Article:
Courtesy Joe Cascio Photography

Delores Powell’s home at 228 Massachusetts Ave. is the first in New York State to become certified as an Emerald Level Green Home by the NAHB Research Center. The house is regulated by The Energy Detective, a real-time in-home electricity management system.

Courtesy Joe Cascio Photography

Delores Powell alongside her children Joel, Anschell, Debbie and Gabby were chosen by ABC-TV’s Extreme Makeover: Home Edition last November. The transformation of their home became a catalyst for future energy-efficient and beautification projects in Buffalo’s West Side.

2 0 10 e l ec t ion s

2010 New York State Gubernatorial Debate:

Candidates from the “Rent is Too Damn High” and “Anti-Prohibition” Parties graced the stage on Monday evening to debate at Hofstra University alongside five other candidates for governor. The 90-minute debate covered a variety of audience and voter-provided questions, ranging from corruption and environmental issues to gay marriage and unemployment.

Charles Barron Freedom Party

“We need progressive tax reform.” Barron told the audience at Hofstra that it was time to make the rich in New York start contributing to the welfare of the state. He suggested a tax increase that would tax the rich progressively based on income. Barron also insisted that an important issue for the future governor is the racism across the state, stating that less than one percent of state contracts are given to African American males. Barron urged for the abolishment of the Metropolitan Transportation Authority (MTA) and for a costcutting single-payer health care system.

Andrew Cuomo

Democrat/Working Families Party

“We didn’t inherit the earth from our parents, we are loaned the earth from our children.” Cuomo urged that New York should return to its glory days when it was a model for an efficient and effective state government. Cuomo acknowledged that New York voters no longer have any faith in Albany and promised to cut fraud and spending. Cuomo stated that his number one priority was unemployment, saying that over 800,000 New Yorkers are currently unemployed. Cuomo also supports the development of green jobs and renewable sources of energy.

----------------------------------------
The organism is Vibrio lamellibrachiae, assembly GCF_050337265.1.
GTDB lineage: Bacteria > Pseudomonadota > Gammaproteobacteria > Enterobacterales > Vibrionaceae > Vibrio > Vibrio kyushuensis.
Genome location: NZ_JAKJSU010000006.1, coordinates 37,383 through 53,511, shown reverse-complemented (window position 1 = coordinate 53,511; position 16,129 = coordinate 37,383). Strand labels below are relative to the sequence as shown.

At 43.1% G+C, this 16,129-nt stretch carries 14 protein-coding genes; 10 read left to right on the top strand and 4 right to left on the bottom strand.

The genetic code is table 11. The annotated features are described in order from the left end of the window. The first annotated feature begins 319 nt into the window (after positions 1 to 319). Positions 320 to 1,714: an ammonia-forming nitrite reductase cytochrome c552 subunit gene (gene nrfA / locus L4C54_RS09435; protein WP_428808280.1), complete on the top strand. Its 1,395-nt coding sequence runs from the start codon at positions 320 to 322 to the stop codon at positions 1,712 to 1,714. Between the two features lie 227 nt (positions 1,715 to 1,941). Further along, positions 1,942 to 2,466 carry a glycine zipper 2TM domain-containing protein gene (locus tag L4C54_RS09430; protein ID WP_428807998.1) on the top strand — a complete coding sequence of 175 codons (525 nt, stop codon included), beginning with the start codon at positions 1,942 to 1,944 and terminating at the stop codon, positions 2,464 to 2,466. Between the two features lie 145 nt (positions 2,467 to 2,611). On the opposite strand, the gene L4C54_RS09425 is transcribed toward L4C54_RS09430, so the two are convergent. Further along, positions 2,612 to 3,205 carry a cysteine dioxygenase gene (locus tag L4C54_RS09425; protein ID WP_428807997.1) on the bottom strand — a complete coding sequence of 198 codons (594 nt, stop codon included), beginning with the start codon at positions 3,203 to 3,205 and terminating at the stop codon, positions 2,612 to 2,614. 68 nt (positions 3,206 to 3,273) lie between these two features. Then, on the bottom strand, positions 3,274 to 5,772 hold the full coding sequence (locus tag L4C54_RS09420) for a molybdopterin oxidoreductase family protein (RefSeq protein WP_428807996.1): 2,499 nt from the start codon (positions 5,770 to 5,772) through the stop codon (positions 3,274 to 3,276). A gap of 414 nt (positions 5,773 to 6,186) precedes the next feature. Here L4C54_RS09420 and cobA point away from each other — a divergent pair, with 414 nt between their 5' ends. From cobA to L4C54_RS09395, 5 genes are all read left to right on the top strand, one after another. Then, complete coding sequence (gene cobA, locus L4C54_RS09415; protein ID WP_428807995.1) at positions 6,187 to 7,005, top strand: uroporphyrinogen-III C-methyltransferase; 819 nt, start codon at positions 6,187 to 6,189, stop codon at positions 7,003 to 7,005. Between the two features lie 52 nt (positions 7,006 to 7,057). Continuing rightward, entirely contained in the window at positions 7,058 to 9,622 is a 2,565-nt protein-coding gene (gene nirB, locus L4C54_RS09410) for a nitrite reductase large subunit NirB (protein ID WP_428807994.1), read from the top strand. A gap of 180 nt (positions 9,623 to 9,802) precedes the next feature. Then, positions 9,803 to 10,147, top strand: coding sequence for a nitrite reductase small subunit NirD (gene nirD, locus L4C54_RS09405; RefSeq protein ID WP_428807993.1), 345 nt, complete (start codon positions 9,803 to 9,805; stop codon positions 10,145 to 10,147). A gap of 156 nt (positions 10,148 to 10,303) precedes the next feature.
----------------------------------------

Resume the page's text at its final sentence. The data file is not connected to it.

Kristin Davis

Anti-Prohibition Party

“The key difference between the MTA and my former escort agency is I operated one set of books and I offered on-time and reliable service.” Davis, who claimed that it was her escort service that supplied Eliot Spitzer with prostitutes, kept her platform simple, supporting the legalization of marijuana and casinos. Davis argued that legalizing marijuana and casinos would not only raise millions in new revenue for the state but also add new jobs that New Yorkers desperately need. She promised that if elected, she would highlight the “inequity” in Albany and end corruption.

Howie Hawkins

Jimmy McMillan

Green Party

“The Green New Deal.” Hawkins described himself as a teamster who unloads trucks for a living and a Green Candidate for radical reform. Hawkins promised that if elected, he would support free tuition at all SUNY and CUNY schools and pave the way for statewide proportional representation. Hawkins added that rural schools, like those in his hometown, are severely underfunded and asked Albany for equity in educational funding.

Weather: wednesday: 60°/ 41° rain  |  thursday: 52°/ 37° rain  |  friday: 52°/ 42° rain